Saturday, March 30, 2013

Back from Chicago!

I've returned from the Windy City, where I had the pleasure of hanging out with a good friend and a kind cousin.

I liked Chicago.  It was friendlier than I had expected, fairly easy to get around in on public transportation, and it has a energetic, going-places vibe that I loved.

I spent three days with my friend Elizabeth, who is getting her Ph.D. in Italian at the University of Chicago.  This meant that for the first time in my life, I lived with cats.  I'm starting to see why people might like pets  Not that I would ever get one.  But it's kind of fun to try and figure out what's going on in their heads and they are occasionally affectionate.

Anyway, the sights!

First we went to Navy Pier.  It probably has a fun and festive atmosphere in the summer which distracts you from the fact that you are enmeshed in a vacuous, money-sucking tourist trap.  There was, however, one cool things there: a free stained-glass museum which I thoroughly enjoyed.. 

The next day I tootled around campus.  I went to the Smart Museum (Free. Small. Modern Art.)  I liked the Frank Lloyd Wright stuff, which gave me an idea for a set of dinning room chairs.

It was really inspiring to be out of my usual groove.  I think I came up with two ideas for novels while I was there. 

I liked the University of Chicago architecture.  Here's a shot of old and new together, which neatly captures my impression of the place:

I prefer stuff with gargolyes to squashed UFOs, but the plastic dome had its merits.  (It's a library addition, in case you're curious).  The shot below is an archway leading into a courtyard.

I also checked out the Oriental Institute, where one can see the results of the untiring efforts of Egyptologist Dr. James Henry Breasted who may have been a model for Indiana Jones. (He even collected mummies on his honeymoon!)   This museum = one of my favorite little gems.  It’s free, kid-friendly and I could easily spend four hours there.  There’s a lot of stuff there that was brought back from the Middle East before the export of antiquities was halted.

The next day we hit two museums.  The Chicago History Museum had an exhibit on 50 years of Ebony Magazine's Fashion Fair which inspired me in multiple ways.  That was great fun.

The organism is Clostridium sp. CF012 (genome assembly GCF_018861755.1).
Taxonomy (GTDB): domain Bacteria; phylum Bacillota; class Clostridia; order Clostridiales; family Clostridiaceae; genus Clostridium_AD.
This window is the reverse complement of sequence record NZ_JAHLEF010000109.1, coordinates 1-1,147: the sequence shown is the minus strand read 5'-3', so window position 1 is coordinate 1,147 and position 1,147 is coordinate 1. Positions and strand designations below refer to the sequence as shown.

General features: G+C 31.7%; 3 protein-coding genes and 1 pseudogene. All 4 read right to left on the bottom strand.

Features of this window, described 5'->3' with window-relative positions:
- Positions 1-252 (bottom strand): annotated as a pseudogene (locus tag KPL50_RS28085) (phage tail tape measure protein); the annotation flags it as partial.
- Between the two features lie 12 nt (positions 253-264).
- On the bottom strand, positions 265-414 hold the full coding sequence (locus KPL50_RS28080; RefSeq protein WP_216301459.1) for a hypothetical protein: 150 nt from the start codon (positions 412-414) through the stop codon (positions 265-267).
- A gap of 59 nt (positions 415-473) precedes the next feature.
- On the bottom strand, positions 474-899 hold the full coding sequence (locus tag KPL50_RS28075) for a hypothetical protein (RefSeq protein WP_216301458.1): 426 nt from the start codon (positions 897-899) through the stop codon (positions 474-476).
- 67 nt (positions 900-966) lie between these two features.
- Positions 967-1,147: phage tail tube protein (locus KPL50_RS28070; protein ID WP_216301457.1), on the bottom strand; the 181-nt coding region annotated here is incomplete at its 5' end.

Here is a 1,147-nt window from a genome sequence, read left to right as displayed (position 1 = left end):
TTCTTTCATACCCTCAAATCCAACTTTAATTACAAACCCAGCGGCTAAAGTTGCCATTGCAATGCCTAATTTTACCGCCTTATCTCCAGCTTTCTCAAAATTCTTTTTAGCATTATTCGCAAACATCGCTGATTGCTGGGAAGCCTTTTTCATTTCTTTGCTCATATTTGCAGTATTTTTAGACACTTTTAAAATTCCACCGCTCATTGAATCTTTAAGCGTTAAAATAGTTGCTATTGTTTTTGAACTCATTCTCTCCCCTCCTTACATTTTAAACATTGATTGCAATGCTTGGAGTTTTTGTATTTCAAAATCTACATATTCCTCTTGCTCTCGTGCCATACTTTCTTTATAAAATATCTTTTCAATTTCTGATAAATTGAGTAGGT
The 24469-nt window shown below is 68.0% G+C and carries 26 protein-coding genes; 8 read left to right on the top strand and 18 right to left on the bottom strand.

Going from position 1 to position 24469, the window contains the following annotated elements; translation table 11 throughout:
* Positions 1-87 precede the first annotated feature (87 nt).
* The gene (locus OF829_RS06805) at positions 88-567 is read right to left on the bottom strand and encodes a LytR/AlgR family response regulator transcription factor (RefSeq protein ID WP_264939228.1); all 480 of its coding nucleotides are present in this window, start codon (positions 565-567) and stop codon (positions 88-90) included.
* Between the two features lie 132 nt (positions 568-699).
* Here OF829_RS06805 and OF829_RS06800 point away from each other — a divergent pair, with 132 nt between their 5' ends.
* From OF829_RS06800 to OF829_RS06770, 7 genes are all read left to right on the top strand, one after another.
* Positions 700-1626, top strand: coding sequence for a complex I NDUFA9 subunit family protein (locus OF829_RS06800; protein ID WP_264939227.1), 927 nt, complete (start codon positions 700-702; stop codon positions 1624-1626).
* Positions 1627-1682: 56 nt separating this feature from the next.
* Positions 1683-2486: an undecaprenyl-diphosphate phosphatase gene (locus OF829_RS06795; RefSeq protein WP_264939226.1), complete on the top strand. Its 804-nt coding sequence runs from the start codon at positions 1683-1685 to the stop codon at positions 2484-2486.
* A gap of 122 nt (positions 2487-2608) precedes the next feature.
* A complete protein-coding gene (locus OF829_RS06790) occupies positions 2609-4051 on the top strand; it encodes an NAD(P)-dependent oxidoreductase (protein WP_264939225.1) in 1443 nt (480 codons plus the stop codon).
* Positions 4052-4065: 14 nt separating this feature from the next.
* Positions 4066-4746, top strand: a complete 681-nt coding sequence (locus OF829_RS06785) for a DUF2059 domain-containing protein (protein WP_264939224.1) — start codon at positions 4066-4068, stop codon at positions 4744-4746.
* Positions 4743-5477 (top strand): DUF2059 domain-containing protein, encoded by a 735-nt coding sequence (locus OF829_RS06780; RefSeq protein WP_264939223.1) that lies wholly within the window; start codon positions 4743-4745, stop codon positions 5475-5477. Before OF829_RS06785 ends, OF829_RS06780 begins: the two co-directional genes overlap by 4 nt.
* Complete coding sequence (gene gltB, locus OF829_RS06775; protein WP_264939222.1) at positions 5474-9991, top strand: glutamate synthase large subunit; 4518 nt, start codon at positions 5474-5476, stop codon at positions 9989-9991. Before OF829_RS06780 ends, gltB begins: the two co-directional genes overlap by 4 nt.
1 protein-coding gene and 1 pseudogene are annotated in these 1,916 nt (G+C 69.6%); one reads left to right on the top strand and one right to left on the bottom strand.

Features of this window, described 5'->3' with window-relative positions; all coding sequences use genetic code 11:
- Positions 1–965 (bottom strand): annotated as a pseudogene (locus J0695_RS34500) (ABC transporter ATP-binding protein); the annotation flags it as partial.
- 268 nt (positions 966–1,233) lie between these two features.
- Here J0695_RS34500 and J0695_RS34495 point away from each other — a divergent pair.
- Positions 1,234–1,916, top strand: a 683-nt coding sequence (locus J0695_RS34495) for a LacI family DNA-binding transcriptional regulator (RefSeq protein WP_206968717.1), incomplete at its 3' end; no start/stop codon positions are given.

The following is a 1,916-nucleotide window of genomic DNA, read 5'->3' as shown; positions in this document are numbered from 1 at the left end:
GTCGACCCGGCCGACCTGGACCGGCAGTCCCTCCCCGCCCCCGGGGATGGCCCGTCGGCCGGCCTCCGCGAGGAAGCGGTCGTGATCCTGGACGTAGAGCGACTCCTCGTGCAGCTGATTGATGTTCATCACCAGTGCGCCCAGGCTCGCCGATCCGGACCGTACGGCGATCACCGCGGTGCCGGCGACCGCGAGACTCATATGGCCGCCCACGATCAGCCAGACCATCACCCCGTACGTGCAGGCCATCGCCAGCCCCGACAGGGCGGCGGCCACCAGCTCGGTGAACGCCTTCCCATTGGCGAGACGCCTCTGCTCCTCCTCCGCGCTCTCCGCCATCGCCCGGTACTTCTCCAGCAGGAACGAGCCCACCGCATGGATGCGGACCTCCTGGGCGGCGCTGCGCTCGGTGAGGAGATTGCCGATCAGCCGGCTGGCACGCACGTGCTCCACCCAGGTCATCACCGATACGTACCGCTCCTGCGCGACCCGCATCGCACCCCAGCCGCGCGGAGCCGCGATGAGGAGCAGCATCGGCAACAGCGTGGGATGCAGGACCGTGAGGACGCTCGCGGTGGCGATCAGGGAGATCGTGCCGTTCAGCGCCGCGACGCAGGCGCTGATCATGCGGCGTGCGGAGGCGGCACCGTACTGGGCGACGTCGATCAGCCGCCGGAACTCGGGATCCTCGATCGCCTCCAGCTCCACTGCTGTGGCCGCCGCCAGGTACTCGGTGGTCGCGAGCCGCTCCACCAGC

We also stopped by the Art Institute of Chicago.  I didn't realize it was so big and had so much great stuff!  It reminded me of the Louvre, which a big compliment. We saw the Picasso exhibit, and enjoyed some impressionists, including Sunday Afternoon on the Island of La Grande Jatte by Georges Seurat, the famous example of pointillism. 

I took this picture because seeing these Monets reminded me of the time Mom, Rachel, and I spent four delightful hours wandering around Monet's garden in Giverny, France. 
This photo was in honor of The Magician.  I wanted to bring this box back for him to keep his magic paraphernalia in:
I also visited my cousin Nick at Northwestern University where he has a fellowship for research in biomedical engineering.  He works with monkeys to develop implants that help us understand the connections between muscles and particular neurons in the brain.  The goal is to help paralyzed patients regain some control over their worlds.  If a paralyzed person could think and control a computer mouse or a robotic arm... that would change so much. 

Nick is super-smart and I'm really proud of him.  Here he is in his lab:

In order to study the brain-neurons-muscle connection they need to know where the monkey's want to move their arms and hands.  So they teach them to play simple video games.  Here's me trying (and failing!) to figure out one of the games:
We also walked along the lake and then sat by the river.  Here's me with Navy Pier behind me:
It was a really good trip.  And it was also good to come home to my sweet husband who missed me so much he cleaned house, ate anchovy paste, oiled my squeaky office chair, and re-lettered my computer keyboard.  (Yup--I have weird fingers, and the letters invariably wear off.)

Thanks to Elizabeth for hosting me and for Dr. Nick for showing me his lab! 


No comments:

Post a Comment